Cui bono?

honor hominesque honesti floreant

Month: October, 2013


I have been asked who I am.  It has been suggested that I am one of the Cold Salad crew, and even that I may be Old Boore.  That suggestion can be firmly squashed, since as some of you may already know Old Boore is a splendid lady in her nineties, addicted to sea-bathing, and living on the south coast of England.  However, it was Old Boore – she prefers to be referred to here only by her nom de plume – who is responsible for my appearance on this page, and I feel therefore I must consult her before identifying myself properly, which I hope to do tomorrow, together with a comment or two about the recent kerfuffle about anglophone spying agencies doing exactly what one had been assuming for years that they were there for (though how they had the nerve to prompt friends in the media to produce articles on the wickedness of the Chinese trying to do the very same thing is a mystery.)  I can, though, also deny being a member of the Cold Salad coterie although all except a couple were well-known to me.  (If newcomers would like to learn how they acquired and then dropped that sobriquet, please visit again tomorrow.)

            Meanwhile, since I am producing nothing of my own today – spent most of the day finding accommodation for a visiting professor in phonetics who had broken his jaw in trying to demonstrate the Oshkosh double-click consonants to the rugby class who misinterpreted the whole thing – I will sign off by citing something my eight-year-old nephew put beside my porridge bowl this morning (sly little bastard).

            Investigate, investigate, till the public’s thoroughly bored;

            that’s the way the ‘innocence’ of the guilty gets ensured.

Percentages and their interpretation: no. 13 and a half

I had to rugby tackle my sexagenarian aunt last Thursday as she was about to bound down the steps of our residence with a view to leaping into the post chaise which Chalmers had waiting for her.  Just in time I’d discovered she had picked the lock on my safe and extracted several thousand in cash. When she came round it transpired she had been intent on heading for the City to stash the lot in the US markets as soon as might be, as a result of seeing a report in that estimable digest of the media, The Week.  This related that a financial commentator had come up with some jolly news for all of us who like to play the markets (or at least the lucky minority of us who still have enough spare dosh to do so).  He was reported as noting that the market (in the US) had in recent decades dropped 24 times by more than 13% over three months, but – the good news! – over the next year ‘about two-thirds’ of these drops were followed by a gain of more than 20% over the next year.  As 24 gives an exact two-thirds figure of 16, I am not clear as to why the phrase ‘about two-thirds’ made its appearance (and also as to what happened on the other occasions); but that is neither here nor there.  My worry is whether it’s all that much of an advantage to act on this basis.  If you start with 100% and subtract 13% you get 87%.  A subsequent gain of 20% of 87% is 17.4%.  So you would have a net gain of 4.4% over a year and three months.  Can anyone advise as to what the average market gain – in, say, the past fifty years – has been over a fifteen month time span?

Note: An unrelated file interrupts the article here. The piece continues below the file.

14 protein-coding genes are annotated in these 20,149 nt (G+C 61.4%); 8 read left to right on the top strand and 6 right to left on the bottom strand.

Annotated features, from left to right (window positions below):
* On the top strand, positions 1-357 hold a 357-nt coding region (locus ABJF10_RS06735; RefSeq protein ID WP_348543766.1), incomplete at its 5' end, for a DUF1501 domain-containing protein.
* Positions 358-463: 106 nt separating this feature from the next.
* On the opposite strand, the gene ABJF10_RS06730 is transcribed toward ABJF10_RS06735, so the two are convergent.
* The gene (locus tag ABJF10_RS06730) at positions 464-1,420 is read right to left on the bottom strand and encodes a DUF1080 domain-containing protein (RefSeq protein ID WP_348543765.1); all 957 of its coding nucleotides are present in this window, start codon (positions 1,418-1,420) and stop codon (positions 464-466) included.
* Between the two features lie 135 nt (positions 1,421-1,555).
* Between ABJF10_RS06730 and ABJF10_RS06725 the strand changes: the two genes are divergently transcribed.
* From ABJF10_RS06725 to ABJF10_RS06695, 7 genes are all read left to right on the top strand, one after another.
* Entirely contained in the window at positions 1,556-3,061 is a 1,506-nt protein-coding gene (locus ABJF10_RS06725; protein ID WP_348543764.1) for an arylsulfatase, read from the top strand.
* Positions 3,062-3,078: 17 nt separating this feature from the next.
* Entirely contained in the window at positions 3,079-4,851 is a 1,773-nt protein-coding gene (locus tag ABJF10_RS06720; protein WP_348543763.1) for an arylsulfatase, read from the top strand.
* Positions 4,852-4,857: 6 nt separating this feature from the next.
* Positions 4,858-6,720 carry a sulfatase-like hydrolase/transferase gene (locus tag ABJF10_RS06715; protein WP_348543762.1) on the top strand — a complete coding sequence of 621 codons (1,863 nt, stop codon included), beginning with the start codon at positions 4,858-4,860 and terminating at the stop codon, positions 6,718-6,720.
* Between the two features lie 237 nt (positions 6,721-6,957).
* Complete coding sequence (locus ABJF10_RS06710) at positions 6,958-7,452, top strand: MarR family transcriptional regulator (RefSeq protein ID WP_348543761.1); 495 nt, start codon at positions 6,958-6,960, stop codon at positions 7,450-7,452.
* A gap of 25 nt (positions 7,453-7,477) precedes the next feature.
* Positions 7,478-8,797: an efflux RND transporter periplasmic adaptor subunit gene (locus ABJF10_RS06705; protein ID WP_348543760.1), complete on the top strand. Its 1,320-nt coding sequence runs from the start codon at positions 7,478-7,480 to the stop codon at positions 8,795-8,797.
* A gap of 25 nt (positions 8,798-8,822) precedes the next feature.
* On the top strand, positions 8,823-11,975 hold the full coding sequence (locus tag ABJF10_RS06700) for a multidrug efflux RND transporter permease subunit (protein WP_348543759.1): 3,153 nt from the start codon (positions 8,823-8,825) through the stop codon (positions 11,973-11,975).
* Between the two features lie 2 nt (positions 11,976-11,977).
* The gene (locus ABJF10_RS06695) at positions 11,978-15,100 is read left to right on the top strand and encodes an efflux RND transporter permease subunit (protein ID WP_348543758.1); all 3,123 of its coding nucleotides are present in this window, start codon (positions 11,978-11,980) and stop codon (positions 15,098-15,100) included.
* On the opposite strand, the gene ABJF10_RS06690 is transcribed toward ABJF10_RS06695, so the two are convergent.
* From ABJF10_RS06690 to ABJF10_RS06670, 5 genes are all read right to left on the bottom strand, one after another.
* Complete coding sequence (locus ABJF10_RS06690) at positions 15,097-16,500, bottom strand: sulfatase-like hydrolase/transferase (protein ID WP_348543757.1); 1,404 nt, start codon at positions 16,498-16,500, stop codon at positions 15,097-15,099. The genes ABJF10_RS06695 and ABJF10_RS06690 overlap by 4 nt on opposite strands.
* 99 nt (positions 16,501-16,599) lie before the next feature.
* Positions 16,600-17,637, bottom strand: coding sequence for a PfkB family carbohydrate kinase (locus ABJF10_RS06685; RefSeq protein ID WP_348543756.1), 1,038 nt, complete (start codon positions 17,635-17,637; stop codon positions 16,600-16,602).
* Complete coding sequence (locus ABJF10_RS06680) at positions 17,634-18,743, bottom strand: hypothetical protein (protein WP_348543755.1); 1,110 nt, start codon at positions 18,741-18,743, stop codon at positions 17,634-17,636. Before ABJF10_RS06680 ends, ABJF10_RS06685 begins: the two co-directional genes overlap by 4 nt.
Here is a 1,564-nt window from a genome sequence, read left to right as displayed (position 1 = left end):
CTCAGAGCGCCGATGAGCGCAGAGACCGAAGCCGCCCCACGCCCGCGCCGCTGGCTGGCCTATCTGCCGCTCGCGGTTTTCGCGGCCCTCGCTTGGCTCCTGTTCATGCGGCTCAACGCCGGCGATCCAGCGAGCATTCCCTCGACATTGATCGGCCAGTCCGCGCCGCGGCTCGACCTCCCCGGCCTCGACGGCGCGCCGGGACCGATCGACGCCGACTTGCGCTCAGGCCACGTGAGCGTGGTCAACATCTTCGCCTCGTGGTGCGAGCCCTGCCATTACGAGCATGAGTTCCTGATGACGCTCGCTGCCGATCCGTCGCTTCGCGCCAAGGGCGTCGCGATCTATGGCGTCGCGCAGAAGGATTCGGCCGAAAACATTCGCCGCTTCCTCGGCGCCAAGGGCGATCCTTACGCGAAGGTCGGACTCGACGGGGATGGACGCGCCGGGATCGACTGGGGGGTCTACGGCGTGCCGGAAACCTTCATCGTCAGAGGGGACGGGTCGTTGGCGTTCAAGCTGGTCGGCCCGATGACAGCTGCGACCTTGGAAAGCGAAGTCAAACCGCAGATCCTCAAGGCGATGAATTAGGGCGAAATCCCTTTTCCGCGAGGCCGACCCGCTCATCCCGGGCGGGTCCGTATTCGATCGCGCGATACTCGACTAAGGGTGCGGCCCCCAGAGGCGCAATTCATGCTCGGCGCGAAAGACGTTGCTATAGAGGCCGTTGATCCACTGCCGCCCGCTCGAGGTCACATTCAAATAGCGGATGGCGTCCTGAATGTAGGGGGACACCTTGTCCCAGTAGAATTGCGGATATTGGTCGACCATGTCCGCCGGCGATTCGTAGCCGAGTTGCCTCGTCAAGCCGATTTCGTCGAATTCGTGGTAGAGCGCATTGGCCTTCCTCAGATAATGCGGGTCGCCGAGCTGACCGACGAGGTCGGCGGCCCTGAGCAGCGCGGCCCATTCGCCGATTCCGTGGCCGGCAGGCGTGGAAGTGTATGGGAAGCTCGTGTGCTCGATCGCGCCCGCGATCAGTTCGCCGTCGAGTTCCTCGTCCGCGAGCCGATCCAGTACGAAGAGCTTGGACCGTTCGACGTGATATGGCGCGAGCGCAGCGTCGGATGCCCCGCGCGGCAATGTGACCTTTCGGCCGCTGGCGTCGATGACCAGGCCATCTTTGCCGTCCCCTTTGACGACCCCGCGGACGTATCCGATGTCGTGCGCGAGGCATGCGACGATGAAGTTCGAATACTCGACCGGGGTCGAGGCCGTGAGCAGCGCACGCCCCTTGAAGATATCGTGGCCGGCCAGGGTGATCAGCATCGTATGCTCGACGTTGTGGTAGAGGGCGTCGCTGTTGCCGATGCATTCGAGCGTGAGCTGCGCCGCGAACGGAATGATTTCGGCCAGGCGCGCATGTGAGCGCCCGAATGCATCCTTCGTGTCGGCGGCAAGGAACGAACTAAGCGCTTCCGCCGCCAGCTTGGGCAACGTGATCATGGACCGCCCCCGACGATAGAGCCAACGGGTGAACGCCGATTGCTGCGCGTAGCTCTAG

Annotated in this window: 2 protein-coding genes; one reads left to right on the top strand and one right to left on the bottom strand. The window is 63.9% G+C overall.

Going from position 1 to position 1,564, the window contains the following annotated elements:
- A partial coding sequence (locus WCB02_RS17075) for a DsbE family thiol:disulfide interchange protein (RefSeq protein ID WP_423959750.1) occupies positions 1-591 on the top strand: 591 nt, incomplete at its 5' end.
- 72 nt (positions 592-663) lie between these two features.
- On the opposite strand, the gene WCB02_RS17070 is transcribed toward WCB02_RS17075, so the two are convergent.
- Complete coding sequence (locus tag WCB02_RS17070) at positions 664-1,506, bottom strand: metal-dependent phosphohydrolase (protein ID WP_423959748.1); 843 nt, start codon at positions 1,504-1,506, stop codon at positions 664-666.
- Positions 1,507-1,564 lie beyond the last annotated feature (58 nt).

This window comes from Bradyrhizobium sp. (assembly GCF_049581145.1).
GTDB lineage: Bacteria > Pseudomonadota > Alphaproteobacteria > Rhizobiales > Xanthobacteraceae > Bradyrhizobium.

[Answer to yesterday’s question:

 None of (a) to (c).  These words form the tagline which appears at the head of each page of the mission statement of the Campaign to rebrand Nick Clegg as a success.]

Puzzle corner

Q.What is ‘cute, cuddly, and quirky’?  Is it

(a) Lloyd George’s description of his favourite girlfriend?

(b) The title of a new biography of Angela Merkel?

(c) The official BBC term for the item which the presenter must find to end any ‘news’ programme? 

Answer to be posted tomorrow

Percentages and their interpretation: no. 47.5319


A quite recent survey in France (pays de liberté, égalité, fraternité) claimed that 83% of the population believe that the Rom are not interested in becoming integrated into French life.  But perhaps the more accurate interpretation here could be that 83% of the French population is not interested in  helping the Rom to integrate into French life. 

            (How many of the 83% have ever tried adressing a friendly remark to a Rom?)


How odd that, just when progressives are demanding quotas for women in various aspects of life, many of the same people are also calling for an end to a current 50% female quota in marriage.  (The option for up to 80% in some countries is a different matter, since the extension appears generally to be at the discretion of male participants.)

It appears there may be some possibility that abnormal service will be resumed in the near future